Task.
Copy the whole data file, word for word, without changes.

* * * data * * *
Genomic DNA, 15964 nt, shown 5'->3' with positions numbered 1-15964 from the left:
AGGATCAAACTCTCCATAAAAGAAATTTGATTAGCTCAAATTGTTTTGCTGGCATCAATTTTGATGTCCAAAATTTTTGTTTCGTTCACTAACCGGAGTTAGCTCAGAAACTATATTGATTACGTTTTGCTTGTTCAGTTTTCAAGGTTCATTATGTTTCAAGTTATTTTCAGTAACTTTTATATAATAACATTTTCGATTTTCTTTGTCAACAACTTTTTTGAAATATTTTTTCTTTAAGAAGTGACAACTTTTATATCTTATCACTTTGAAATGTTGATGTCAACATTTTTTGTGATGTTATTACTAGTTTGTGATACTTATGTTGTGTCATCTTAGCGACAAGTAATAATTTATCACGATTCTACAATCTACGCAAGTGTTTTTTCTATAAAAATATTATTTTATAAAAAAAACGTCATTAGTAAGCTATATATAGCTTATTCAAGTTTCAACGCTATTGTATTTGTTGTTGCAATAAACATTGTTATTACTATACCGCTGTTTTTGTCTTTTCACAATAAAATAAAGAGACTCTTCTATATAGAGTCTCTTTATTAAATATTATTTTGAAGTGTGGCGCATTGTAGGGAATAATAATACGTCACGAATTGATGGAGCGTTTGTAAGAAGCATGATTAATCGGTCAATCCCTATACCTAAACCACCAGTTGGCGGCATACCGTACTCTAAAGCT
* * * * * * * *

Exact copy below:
Genomic DNA, 15964 nt, shown 5'->3' with positions numbered 1-15964 from the left:
AGGATCAAACTCTCCATAAAAGAAATTTGATTAGCTCAAATTGTTTTGCTGGCATCAATTTTGATGTCCAAAATTTTTGTTTCGTTCACTAACCGGAGTTAGCTCAGAAACTATATTGATTACGTTTTGCTTGTTCAGTTTTCAAGGTTCATTATGTTTCAAGTTATTTTCAGTAACTTTTATATAATAACATTTTCGATTTTCTTTGTCAACAACTTTTTTGAAATATTTTTTCTTTAAGAAGTGACAACTTTTATATCTTATCACTTTGAAATGTTGATGTCAACATTTTTTGTGATGTTATTACTAGTTTGTGATACTTATGTTGTGTCATCTTAGCGACAAGTAATAATTTATCACGATTCTACAATCTACGCAAGTGTTTTTTCTATAAAAATATTATTTTATAAAAAAAACGTCATTAGTAAGCTATATATAGCTTATTCAAGTTTCAACGCTATTGTATTTGTTGTTGCAATAAACATTGTTATTACTATACCGCTGTTTTTGTCTTTTCACAATAAAATAAAGAGACTCTTCTATATAGAGTCTCTTTATTAAATATTATTTTGAAGTGTGGCGCATTGTAGGGAATAATAATACGTCACGAATTGATGGAGCGTTTGTAAGAAGCATGATTAATCGGTCAATCCCTATACCTAAACCACCAGTTGGCGGCATACCGTACTCTAAAGCT